Montevetrano Colli di Salerno 2011
Critical AcclaimAll Vintages
Proprietress Silvia Imparato indulged in wine as a hobby until she decided to rebuild her family’s vineyards in Montevetrano, in the oft-underestimated region of Campania. She employed the skills of highly regarded winemaker Riccardo Cotarella and they have created an outstanding icon wine they decided to name Montevetrano. Montevetrano is a small zone in the hills near the commune of San Cipriano Picentino, not far from Salerno. Mountains surround the property, with the vineyards situated on gentle slopes facing south by southwest. The heart of the estate is a beautiful, ancient villa. In the first years of production the basement of the villa also served as the cellar. Now the wine is made and stored in a new modern cellar, built in 2000. Silvia and her friends use the old cellar for private vintages. Within a very short period of time her work with Cotarella has produced an absolute jewel in this location. Between the end of September and the start of October, Montevetrano first harvests the Merlot grape, followed by the Cabernet Sauvignon and finally the Aglianico. Fermentation initially occurs in steel vats for about 15 days, after which the wine is transferred to new barrels for 10-12 months. The process is traditional but also strictly controlled, guaranteeing proper refinement and a balanced maturation. The process also ensures the grapes retain the regional features typical of Montevetrano. Cotarella is particularly proud of this wine, being the very first icon wine he has made; he considers it the father of his reds.
A winemaking renaissance is underfoot in Campania as more and more small, artisan and family-run wineries redefine their style with vineyard improvements and cellar upgrades. The region boasts a cool Mediterranean climate with extreme coastal, as well as high elevation mountain terroirs. It is cooler than one might expect in Campania; the region usually sees some of the last harvest dates in Italy.
Just south of Mount Vesuvio, the volcanic and sandy soils create aromatic and fresh reds based on Piedirosso and whites, made from Coda di Volpe and Falanghina. Both reds and whites go by the name, Lacryma Christi, meaning the "tears of Christ." South of Mount Vesuvio, along the Amalfi Coast, the white varieties of Falanghina and Biancolella make fresh, flirty, mineral-driven whites, and the red Piedirosso and Sciasinoso vines, which cling to steeply terraced coastlines, make snappy and ripe red wines.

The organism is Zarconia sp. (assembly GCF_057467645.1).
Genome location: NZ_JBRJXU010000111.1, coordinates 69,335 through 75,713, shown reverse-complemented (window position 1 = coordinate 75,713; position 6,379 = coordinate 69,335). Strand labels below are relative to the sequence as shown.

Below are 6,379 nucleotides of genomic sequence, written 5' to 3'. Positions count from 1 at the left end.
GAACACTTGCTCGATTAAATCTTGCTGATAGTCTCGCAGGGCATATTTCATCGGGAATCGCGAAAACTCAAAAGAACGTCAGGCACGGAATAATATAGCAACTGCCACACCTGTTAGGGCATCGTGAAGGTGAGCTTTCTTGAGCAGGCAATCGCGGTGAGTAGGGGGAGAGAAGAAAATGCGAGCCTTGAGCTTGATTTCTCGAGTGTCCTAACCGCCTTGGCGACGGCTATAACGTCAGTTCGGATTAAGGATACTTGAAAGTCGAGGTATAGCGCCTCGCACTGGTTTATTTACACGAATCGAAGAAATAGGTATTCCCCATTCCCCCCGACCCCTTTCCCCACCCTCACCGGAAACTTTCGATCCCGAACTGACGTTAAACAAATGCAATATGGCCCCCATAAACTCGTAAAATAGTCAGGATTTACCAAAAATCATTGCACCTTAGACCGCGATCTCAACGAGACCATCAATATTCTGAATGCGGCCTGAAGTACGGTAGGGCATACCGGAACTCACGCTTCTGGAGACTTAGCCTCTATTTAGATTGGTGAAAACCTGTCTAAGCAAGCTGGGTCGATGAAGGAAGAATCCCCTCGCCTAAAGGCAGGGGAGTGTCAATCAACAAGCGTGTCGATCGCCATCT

Farther inland, as hills become mountains, the limestone soil of Irpinia supports the whites Fiano di Avellino, Falanghina and Greco di Tufo as well as the most-respected red of the south, Aglianico. Here the best and most age-worthy examples come from Taurasi.
Farther north and inland near the city of Benevento, the Taburno region also produces Aglianico of note—called Aglianico del Taburno—on alluvial soils. While not boasting the same heft as Taurasi, these are also reliable components of any cellar.
With hundreds of red grape varieties to choose from, winemakers have the freedom to create a virtually endless assortment of blended wines. In many European regions, strict laws are in place determining the set of varieties that may be used, but in the New World, experimentation is permitted and encouraged. Blending can be utilized to enhance balance or create complexity, lending different layers of flavors and aromas. For example, a variety that creates a fruity and full-bodied wine would do well combined with one that is naturally high in acidity and tannins. Sometimes small amounts of a particular variety are added to boost color or aromatics. Blending can take place before or after fermentation, with the latter, more popular option giving more control to the winemaker over the final qualities of the wine.